Amid a packed roster of of late-breaking research at the American Academy of Dermatology 2023 Annual Meeting, investigators presented findings from long-term extensions of the Topical Ruxolitinib Evaluation in Vitiligo phase 3 studies.
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In an auditorium full of attendees awaiting a packed schedule of late-breaking research at the American Academy of Dermatology (AAD) 2023 Annual Meeting, investigators presented findings from long-term extensions of the Topical Ruxolitinib Evaluation in Vitiligo (TRuE-V) phase 3 studies.
Ruxolitinib cream 1.5%, a Janus kinase (JAK) inhibitor, was approved by the FDA as a topical treatment for vitiligo in the summer of 2022, marking the first approval for this melanocyte-destroying condition that can have severe impacts on patients’ self-esteem. The approval was based on safety and efficacy findings from TRuE-V1 and TRuE-V2.
First, John Harris, MD, PhD, of UMass Chan Medical School, delivered results on relapse and maintenance of clinical response among patients who either continued or ceased treatment with ruxolitinib after achieving a response of at least 90% improvement from baseline facial Vitiligo Area Scoring Index (F-VASI), or F-VASI90, during the 52 weeks of the TRuE-V studies.1 Relapse was defined as response dropping from at least F-VASI90 to less than F-VASI75.
The investigators found that patients randomly assigned to the withdrawal arm experienced relapse faster than those who continued applying ruxolitinib cream. Of those who had achieved F-VASI90 or better at 52 weeks, maintenance rates after another 52 weeks were 21% for the vehicle arm and 62% in the ruxolitinib cream arm. Median duration of maintained response was 195 days for the vehicle arm and not estimable for the ruxolitinib cream arm.
Those who withdrew, relapsed, and then restarted ruxolitinib cream saw a regained response in a median time of 12 weeks, and 75% of those who relapsed were able to achieve F-VASI75 when restarting ruxolitinib cream.
Harris noted that there were no additional safety signals observed over the second year of therapy compared with the first 52 weeks. In response to an audience question, he confirmed that some biomarkers appeared to differ between those who demonstrated a consistent response to ruxolitinib cream and those who did not.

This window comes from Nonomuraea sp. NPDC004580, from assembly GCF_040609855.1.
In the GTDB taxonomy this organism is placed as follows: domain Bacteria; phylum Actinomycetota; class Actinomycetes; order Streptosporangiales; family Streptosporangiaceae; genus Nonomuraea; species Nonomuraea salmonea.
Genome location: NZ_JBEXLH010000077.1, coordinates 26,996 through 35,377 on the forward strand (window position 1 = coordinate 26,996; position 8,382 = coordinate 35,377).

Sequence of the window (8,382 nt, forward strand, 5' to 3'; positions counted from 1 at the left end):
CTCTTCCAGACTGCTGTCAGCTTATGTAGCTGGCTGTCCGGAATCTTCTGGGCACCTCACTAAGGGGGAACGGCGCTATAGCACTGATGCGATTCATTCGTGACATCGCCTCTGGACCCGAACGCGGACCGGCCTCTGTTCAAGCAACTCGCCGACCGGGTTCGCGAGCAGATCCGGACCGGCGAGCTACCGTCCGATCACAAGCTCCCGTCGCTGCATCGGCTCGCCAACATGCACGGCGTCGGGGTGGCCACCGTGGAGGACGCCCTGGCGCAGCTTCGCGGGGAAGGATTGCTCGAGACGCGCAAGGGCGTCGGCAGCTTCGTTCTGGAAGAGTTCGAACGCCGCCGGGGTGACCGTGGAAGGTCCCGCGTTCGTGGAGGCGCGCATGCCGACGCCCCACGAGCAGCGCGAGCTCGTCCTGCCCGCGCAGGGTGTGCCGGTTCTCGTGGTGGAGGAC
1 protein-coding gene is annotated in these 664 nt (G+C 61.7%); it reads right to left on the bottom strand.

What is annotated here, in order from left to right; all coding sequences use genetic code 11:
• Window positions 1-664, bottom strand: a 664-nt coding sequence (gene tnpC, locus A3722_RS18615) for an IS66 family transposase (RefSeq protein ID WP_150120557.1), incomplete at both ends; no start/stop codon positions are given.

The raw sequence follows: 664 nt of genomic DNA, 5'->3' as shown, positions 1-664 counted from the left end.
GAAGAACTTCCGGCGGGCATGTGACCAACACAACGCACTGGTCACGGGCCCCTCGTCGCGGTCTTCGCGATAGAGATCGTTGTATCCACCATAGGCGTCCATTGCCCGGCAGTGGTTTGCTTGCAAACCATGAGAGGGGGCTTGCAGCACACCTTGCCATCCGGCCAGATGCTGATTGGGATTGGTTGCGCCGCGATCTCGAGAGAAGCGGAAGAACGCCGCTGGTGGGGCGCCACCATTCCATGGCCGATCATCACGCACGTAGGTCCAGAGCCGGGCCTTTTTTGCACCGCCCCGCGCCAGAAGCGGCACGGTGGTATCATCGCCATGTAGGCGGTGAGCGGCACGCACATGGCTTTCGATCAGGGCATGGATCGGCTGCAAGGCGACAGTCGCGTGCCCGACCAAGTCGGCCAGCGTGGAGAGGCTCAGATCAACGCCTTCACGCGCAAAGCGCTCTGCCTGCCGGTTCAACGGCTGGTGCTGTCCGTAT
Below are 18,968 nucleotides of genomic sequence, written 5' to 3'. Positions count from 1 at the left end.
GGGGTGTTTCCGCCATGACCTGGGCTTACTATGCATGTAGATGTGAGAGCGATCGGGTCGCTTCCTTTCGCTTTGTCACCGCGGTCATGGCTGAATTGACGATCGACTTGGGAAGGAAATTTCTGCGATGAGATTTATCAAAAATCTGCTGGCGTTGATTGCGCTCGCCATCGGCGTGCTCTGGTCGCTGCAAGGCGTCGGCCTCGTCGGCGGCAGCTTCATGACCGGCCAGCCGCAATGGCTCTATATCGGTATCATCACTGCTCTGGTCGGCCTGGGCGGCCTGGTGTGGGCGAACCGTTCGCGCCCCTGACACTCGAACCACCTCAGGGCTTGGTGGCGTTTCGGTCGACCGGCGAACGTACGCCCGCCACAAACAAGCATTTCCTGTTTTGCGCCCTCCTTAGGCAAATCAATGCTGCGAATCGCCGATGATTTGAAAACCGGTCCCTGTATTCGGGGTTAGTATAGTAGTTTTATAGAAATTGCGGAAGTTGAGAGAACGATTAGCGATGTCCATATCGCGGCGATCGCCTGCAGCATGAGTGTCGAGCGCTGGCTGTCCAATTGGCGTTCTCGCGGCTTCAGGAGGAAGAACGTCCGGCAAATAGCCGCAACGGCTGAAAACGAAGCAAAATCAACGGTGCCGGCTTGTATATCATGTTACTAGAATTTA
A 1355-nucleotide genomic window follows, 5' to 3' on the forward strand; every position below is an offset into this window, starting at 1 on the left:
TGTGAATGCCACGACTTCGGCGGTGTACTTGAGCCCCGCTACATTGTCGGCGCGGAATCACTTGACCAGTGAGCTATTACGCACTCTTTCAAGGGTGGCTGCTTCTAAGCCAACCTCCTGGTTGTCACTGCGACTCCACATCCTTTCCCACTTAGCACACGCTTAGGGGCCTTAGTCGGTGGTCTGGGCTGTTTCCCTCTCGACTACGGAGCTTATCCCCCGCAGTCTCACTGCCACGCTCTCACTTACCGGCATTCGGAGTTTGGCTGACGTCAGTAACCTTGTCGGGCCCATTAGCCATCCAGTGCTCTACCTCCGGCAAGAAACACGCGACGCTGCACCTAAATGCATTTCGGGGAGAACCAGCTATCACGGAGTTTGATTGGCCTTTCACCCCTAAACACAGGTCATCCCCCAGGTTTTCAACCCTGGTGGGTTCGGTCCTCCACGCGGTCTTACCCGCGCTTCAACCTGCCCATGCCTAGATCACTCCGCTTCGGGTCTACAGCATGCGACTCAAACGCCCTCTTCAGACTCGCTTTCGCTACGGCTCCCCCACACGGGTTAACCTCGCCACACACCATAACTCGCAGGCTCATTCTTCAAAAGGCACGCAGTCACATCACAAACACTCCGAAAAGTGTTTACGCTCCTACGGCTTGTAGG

Overall, he concluded, “for patients who lose their pigment after withdrawing topical ruxolitinib, if you put them back on it, they’ll regain it.”
Next, David Rosmarin, MD, of Indiana University School of Medicine, presented findings on the cohort of patients who did not achieve F-VASI90 response in the first year of the TRuE-V trials, who were all given ruxolitinib cream in the following 52-week extension.2
The investigators discovered that the rate of attaining F-VASI75 increased from 31% at week 52 to 55% at week 80 and 66% at week 104. Notably, those who switched from vehicle to ruxolitinib cream at the 1-year mark did not catch up as quickly in terms of response as those who had received ruxolitinib cream the entire time.
“The messaging here for our patients is that with continued use of the medicine, they can get continued benefit, and they still haven’t necessarily plateaued even after 1.5 to 2 years of using the medication,” Rosmarin said.
In terms of maintenance, 47% of participants saw their F-VASI improve from week 52 to week 80, whereas 36% remained stable; and from week 80 to week 104, 20% saw improvement and 64% remained stable. Improvement in response over time was also seen in total VASI over the entire body.
Further, 31% of this cohort were able to achieve F-VASI90, indicating almost completely repigmented skin on the face, at the end of the 102 weeks.
Similar to Harris’ findings, there were no new safety signals observed in this extension, and in fact, rates of application-site pruritis and acne were lower than those seen in the first year.
Answering a question on predictors of response, Rosmarin noted that repigmentation of the body takes longer than it does for the face, but it is still possible, which he has witnessed in patients in his own practice in addition to the participants of this extension study.
1. Harris JE, et al. Relapse and maintenance of clinical response in the randomized withdrawal arm of the TRuE-V long-term extension phase 3 study of ruxolitinib cream in vitiligo. Presented at: AAD 2023; March 17-21, 2023; New Orleans, LA. Abstract 46159.
2. Rosmarin D, et al. Facial and total vitiligo area scoring index response shift during 104 weeks of ruxolitinib cream treatment for vitiligo: results from the open-label arm of the TRuE-V long-term extension phase 3 study. Presented at: AAD 2023; March 17-21, 2023; New Orleans, LA. Abstract 46163.